The New River Valley is a region in the eastern United States along the New River in the Commonwealth of Virginia (specifically Southwest Virginia). The valley is comprised of the counties of Montgomery (including the towns of Blacksburg and Christainsburg), Pulaski, Floyd, Giles and the independent City of Radford. It is part of the Great Appalachian Valley and was one of the first frontier areas in the United States, and was key to encouraging western expansion. The first European to explore the valley was Abraham Wood of Fort Henry in 1671 and settlements began to develop in the 1700s. A branch of the Great Wagon Road led through the New River Valley. The valley was the location of several small American Civil War battles and according to the 2000 census is home to approximately 165,145 residents. The New River Valley is also home to several institutions of higher learning including Virginia Tech, Radford University and New River Community College.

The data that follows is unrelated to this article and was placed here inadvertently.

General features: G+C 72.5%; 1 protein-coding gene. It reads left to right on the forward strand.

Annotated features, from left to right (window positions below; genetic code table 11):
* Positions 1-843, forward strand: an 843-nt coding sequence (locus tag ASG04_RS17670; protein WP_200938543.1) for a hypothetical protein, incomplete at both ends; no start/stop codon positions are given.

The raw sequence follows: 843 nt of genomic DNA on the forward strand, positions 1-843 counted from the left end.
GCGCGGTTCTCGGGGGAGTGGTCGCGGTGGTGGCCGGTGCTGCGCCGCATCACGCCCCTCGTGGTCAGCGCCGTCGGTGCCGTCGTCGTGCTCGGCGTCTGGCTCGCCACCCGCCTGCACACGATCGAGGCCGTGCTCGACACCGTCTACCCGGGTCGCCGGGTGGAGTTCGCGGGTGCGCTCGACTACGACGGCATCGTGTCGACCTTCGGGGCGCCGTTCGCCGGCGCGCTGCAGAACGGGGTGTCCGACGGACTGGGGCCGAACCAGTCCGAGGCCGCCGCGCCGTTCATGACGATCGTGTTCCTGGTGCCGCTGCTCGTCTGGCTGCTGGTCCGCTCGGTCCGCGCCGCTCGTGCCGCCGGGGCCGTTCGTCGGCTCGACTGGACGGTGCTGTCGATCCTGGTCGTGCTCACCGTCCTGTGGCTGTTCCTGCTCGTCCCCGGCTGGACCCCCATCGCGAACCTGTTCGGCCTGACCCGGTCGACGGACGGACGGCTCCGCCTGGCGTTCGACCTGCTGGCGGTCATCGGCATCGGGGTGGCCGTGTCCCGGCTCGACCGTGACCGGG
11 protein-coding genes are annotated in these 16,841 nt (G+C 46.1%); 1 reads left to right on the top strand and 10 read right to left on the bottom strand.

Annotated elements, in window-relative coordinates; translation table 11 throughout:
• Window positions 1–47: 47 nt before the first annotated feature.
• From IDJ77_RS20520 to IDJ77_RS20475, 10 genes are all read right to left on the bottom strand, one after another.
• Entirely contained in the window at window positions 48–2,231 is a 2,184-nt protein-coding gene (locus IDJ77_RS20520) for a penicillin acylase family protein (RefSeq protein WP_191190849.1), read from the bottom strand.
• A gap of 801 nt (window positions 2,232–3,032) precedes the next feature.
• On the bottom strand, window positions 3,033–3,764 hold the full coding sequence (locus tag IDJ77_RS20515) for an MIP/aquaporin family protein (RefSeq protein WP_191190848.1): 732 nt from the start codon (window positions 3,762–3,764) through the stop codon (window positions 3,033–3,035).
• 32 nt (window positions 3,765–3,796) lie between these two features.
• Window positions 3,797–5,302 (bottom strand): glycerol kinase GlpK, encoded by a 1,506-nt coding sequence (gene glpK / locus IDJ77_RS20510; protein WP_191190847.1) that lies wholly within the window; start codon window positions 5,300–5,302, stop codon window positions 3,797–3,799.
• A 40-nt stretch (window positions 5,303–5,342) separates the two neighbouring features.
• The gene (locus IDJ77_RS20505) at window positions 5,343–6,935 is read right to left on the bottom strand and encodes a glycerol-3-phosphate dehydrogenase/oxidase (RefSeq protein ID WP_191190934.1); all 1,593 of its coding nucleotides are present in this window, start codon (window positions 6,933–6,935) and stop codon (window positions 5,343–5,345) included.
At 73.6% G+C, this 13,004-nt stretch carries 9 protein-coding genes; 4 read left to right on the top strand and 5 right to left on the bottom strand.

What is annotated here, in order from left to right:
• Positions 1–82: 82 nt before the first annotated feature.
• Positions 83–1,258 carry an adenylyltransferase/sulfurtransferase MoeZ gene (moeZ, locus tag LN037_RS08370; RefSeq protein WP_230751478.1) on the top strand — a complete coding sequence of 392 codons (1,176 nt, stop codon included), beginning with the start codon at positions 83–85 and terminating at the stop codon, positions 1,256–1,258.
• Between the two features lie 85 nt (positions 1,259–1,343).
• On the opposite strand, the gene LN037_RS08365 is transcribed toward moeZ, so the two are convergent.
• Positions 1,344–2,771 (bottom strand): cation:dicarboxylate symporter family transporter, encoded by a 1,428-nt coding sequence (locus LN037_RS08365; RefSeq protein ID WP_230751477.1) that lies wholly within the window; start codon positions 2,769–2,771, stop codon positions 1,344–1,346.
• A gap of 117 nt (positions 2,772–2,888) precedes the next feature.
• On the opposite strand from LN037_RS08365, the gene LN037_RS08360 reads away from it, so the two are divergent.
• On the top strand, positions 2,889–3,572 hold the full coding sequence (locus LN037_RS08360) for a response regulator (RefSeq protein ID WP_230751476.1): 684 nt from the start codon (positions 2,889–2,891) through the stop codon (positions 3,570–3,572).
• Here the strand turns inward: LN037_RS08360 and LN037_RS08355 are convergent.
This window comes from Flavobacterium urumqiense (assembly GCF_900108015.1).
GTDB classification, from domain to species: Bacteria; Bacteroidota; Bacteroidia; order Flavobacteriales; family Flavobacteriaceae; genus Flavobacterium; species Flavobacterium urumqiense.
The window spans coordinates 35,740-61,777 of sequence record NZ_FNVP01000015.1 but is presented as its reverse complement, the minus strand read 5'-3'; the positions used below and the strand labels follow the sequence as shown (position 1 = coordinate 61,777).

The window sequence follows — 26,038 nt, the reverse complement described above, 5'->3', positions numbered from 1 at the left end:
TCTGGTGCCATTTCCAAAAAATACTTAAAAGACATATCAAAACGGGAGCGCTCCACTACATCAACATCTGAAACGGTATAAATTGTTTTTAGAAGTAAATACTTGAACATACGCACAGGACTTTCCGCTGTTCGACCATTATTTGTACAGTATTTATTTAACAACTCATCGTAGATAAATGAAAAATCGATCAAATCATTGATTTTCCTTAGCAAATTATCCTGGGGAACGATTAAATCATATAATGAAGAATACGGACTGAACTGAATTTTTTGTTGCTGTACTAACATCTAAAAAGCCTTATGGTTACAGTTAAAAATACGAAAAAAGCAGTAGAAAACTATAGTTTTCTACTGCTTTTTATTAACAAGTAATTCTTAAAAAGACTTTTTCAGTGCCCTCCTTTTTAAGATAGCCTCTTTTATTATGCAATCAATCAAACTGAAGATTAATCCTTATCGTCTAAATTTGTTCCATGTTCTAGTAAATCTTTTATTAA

The roots of modern Virginia trace back to the founding of the Virginia Colony in 1607 by the Virginia Company of London as the first permanent New World English colony. Slavery played significant roles in Virginia's early economy and politics. Virginia became one of the Thirteen Colonies in the American Revolution and subsequently joined the Confederacy in the American Civil War. Although traditionally conservative and historically part of the South, modern Virginia is a politically competitive state for both major national parties.